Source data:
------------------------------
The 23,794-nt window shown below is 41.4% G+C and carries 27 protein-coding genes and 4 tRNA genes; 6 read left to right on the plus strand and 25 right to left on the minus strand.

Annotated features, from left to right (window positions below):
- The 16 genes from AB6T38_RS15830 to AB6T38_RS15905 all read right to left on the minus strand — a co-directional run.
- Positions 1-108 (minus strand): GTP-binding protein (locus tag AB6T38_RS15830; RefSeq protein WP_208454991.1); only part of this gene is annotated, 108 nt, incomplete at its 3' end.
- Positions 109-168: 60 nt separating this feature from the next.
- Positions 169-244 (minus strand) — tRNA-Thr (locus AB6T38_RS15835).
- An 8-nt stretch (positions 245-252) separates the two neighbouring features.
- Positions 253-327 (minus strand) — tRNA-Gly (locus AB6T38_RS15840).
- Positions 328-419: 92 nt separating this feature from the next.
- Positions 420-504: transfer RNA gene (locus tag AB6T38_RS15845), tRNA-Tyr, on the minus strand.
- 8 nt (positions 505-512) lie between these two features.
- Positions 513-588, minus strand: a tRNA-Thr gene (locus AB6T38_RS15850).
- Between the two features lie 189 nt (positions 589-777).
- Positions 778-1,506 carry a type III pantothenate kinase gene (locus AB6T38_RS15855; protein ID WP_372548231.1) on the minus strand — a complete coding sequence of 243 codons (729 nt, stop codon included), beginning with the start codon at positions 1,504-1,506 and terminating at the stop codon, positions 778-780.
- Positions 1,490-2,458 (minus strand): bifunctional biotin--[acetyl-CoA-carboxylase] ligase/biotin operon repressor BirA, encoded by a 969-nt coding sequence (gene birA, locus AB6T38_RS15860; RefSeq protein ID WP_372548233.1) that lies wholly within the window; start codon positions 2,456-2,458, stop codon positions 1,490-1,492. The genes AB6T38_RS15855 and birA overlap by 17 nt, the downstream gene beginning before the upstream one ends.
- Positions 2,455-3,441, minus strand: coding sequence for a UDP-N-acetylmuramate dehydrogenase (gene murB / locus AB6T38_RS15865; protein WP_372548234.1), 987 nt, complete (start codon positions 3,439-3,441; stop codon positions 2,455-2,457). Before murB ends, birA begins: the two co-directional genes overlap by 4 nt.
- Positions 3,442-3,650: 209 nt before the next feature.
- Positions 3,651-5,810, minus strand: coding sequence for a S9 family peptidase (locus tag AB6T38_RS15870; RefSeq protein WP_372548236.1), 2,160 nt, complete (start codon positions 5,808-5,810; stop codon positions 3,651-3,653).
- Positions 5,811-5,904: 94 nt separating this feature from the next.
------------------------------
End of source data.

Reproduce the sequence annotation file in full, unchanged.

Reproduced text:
The 23,794-nt window shown below is 41.4% G+C and carries 27 protein-coding genes and 4 tRNA genes; 6 read left to right on the plus strand and 25 right to left on the minus strand.

Annotated features, from left to right (window positions below):
- The 16 genes from AB6T38_RS15830 to AB6T38_RS15905 all read right to left on the minus strand — a co-directional run.
- Positions 1-108 (minus strand): GTP-binding protein (locus tag AB6T38_RS15830; RefSeq protein WP_208454991.1); only part of this gene is annotated, 108 nt, incomplete at its 3' end.
- Positions 109-168: 60 nt separating this feature from the next.
- Positions 169-244 (minus strand) — tRNA-Thr (locus AB6T38_RS15835).
- An 8-nt stretch (positions 245-252) separates the two neighbouring features.
- Positions 253-327 (minus strand) — tRNA-Gly (locus AB6T38_RS15840).
- Positions 328-419: 92 nt separating this feature from the next.
- Positions 420-504: transfer RNA gene (locus tag AB6T38_RS15845), tRNA-Tyr, on the minus strand.
- 8 nt (positions 505-512) lie between these two features.
- Positions 513-588, minus strand: a tRNA-Thr gene (locus AB6T38_RS15850).
- Between the two features lie 189 nt (positions 589-777).
- Positions 778-1,506 carry a type III pantothenate kinase gene (locus AB6T38_RS15855; protein ID WP_372548231.1) on the minus strand — a complete coding sequence of 243 codons (729 nt, stop codon included), beginning with the start codon at positions 1,504-1,506 and terminating at the stop codon, positions 778-780.
- Positions 1,490-2,458 (minus strand): bifunctional biotin--[acetyl-CoA-carboxylase] ligase/biotin operon repressor BirA, encoded by a 969-nt coding sequence (gene birA, locus AB6T38_RS15860; RefSeq protein ID WP_372548233.1) that lies wholly within the window; start codon positions 2,456-2,458, stop codon positions 1,490-1,492. The genes AB6T38_RS15855 and birA overlap by 17 nt, the downstream gene beginning before the upstream one ends.
- Positions 2,455-3,441, minus strand: coding sequence for a UDP-N-acetylmuramate dehydrogenase (gene murB / locus AB6T38_RS15865; protein WP_372548234.1), 987 nt, complete (start codon positions 3,439-3,441; stop codon positions 2,455-2,457). Before murB ends, birA begins: the two co-directional genes overlap by 4 nt.
- Positions 3,442-3,650: 209 nt before the next feature.
- Positions 3,651-5,810, minus strand: coding sequence for a S9 family peptidase (locus tag AB6T38_RS15870; RefSeq protein WP_372548236.1), 2,160 nt, complete (start codon positions 5,808-5,810; stop codon positions 3,651-3,653).
- Positions 5,811-5,904: 94 nt separating this feature from the next.